NEW BRUNSWICK, N.J. — In the U.S., more than 54 million people either already have osteoporosis or are at high risk of the disease due to low bone density. Osteoporosis-related bone fractures are responsible for more hospitalizations than heart attacks, strokes and breast cancer combined.
A recent study released by the National Osteoporosis Foundation (NOF) found that these high-risk patients remain untreated despite knowing of their increased fracture risk, having concerns that a fracture could severely limit quality of life, and being aware of their treatment options. An Ambassadors Leadership Council, comprised of individuals in most of the 50 states in the U.S. who serve as advocates for those who suffer from osteoporosis, helps to advise the leadership of NOF.
Kathleen Morgan, professor in the Department of Family and Community Health Sciences at Rutgers, is one of several ambassadors in New Jersey who serve on the leadership council.
“It has been my pleasure to serve as a NOF Ambassador. An ambassador is a well-informed, passionate, and an often persuasive individual who cares deeply about those who suffer from osteoporosis. In my immediate family, five family members have experienced the effects of osteoporosis. Both of our parents had osteoporosis, and my two sisters and I have osteoporosis. You can see why as an Ambassador and a caring family member, being a strong advocate for osteoporosis prevention, treatment and management is of utmost importance,” said Morgan.
On October 20, Morgan and other NOF ambassadors join with patients and groups around the globe urging people to learn the risk factors and take appropriate action to protect their bone health as part of World Osteoporosis Day.
“We know that many people have questions about bone health so we’ve created a suite of resources, “35 Ways to Stay Bone Strong,” said Elizabeth Thompson, CEO of NOF. “We invite you to become an advocate, empower yourself and your friends by knowing the facts, and find ways to maintain a healthy lifestyle.”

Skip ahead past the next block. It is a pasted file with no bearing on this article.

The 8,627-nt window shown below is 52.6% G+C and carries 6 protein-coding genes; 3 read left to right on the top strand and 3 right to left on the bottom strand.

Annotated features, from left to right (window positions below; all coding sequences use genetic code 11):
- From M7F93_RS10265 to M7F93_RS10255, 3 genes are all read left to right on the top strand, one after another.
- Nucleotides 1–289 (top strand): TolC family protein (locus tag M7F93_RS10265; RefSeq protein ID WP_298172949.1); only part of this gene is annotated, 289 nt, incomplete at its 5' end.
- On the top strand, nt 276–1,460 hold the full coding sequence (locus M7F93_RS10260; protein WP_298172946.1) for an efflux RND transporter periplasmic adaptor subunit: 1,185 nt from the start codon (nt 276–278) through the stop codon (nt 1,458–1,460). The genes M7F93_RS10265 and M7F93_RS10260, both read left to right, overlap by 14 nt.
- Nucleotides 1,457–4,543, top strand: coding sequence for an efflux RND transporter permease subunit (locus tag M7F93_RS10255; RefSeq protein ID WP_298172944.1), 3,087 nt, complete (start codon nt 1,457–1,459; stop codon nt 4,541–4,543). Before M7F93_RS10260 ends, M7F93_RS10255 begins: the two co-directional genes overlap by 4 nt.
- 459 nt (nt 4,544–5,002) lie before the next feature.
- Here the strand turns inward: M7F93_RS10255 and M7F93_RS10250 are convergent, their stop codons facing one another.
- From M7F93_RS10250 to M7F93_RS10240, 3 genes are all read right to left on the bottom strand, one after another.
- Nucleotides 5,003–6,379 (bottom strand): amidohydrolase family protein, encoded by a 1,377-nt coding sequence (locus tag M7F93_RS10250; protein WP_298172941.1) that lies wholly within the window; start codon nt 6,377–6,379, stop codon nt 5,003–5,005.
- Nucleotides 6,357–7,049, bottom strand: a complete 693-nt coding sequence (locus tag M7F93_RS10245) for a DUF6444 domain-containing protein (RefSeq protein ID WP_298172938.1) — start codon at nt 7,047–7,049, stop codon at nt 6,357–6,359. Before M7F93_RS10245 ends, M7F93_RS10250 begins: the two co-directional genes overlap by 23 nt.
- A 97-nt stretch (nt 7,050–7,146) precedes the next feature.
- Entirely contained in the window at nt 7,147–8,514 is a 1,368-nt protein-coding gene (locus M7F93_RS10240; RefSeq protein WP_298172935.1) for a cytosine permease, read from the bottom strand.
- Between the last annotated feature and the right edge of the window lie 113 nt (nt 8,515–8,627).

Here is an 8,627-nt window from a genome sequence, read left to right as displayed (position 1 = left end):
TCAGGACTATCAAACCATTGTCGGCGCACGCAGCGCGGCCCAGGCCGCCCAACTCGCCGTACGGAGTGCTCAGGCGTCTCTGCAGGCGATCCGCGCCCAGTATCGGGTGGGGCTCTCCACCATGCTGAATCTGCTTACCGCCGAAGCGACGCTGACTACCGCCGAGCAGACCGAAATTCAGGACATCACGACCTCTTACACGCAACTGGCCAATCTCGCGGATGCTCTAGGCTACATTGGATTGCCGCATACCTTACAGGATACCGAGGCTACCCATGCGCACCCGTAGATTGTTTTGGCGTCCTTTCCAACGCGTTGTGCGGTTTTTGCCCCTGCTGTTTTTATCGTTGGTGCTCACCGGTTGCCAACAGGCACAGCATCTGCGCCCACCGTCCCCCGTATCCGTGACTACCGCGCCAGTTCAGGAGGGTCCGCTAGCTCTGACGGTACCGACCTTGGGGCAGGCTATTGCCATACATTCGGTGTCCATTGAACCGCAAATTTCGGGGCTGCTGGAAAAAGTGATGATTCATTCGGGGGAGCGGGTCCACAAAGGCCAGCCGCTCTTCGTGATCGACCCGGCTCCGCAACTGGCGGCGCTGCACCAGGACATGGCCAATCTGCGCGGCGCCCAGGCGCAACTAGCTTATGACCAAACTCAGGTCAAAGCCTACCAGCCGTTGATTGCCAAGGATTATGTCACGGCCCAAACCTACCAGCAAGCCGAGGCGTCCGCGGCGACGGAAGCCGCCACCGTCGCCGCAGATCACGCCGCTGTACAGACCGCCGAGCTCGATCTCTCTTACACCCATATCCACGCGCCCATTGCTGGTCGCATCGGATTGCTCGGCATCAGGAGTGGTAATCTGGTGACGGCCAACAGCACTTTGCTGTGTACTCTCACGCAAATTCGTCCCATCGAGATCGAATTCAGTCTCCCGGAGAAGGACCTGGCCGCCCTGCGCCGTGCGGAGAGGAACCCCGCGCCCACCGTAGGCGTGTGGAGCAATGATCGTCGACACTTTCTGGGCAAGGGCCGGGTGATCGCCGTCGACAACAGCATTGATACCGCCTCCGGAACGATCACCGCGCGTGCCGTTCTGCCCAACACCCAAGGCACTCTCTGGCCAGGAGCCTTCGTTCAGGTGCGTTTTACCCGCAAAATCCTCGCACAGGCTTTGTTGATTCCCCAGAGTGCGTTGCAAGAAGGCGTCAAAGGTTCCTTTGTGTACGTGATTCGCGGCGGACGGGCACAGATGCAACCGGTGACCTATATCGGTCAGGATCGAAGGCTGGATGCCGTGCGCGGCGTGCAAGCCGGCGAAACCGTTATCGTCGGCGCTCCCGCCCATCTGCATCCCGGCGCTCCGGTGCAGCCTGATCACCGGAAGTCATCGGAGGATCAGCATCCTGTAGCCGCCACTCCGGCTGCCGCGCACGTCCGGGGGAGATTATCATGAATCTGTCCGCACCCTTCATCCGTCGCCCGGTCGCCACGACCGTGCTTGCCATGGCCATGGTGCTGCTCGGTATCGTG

Ambassadors are adept at making an impact and sparking positive change in their field, sector or community, as Morgan can attest.
“It has been my goal to reach as many individuals with osteoporosis education as I can in our state. Too many individuals do not get properly screened for osteoporosis. It is important to teach them to advocate for themselves and their bones.”
Bone health risk factors are both controllable and uncontrollable. Areas within your control include screening for osteoporosis with a bone mineral density test (also called a DXA scan), consuming adequate calcium and Vitamin D in your diet, eating enough fruits and vegetables, getting appropriate exercise and avoiding smoking. Uncontrollable factors are age (over 50), menopause, a family history of osteoporosis, and low body weight/being small and thin.
Morgan advocates talking with your healthcare provider to understand your unique risks and plan to stay bone strong. NOF’s website offers important information and resources about risks related to osteoporosis, fractures and treatment. Visit www.nof.org for these resources and more.
About the National Osteoporosis Foundation
Established in 1984, the National Osteoporosis Foundation is the nation’s leading health organization dedicated to preventing osteoporosis and broken bones, promoting strong bones for life and reducing human suffering through programs of awareness, education, advocacy and research. For more information on the National Osteoporosis Foundation, visit www.nof.org.
About World Osteoporosis Day
Through early prevention, diagnosis and treatment of osteoporosis, millions of men and women all over the world can reduce their risk of painful, debilitating and life-threatening fractures. We invite the public, healthcare professionals and organizations worldwide to join its 240-member societies in raising awareness of bone health and calling for action on osteoporosis prevention in their communities. Learn more at http://worldosteoporosisday.org.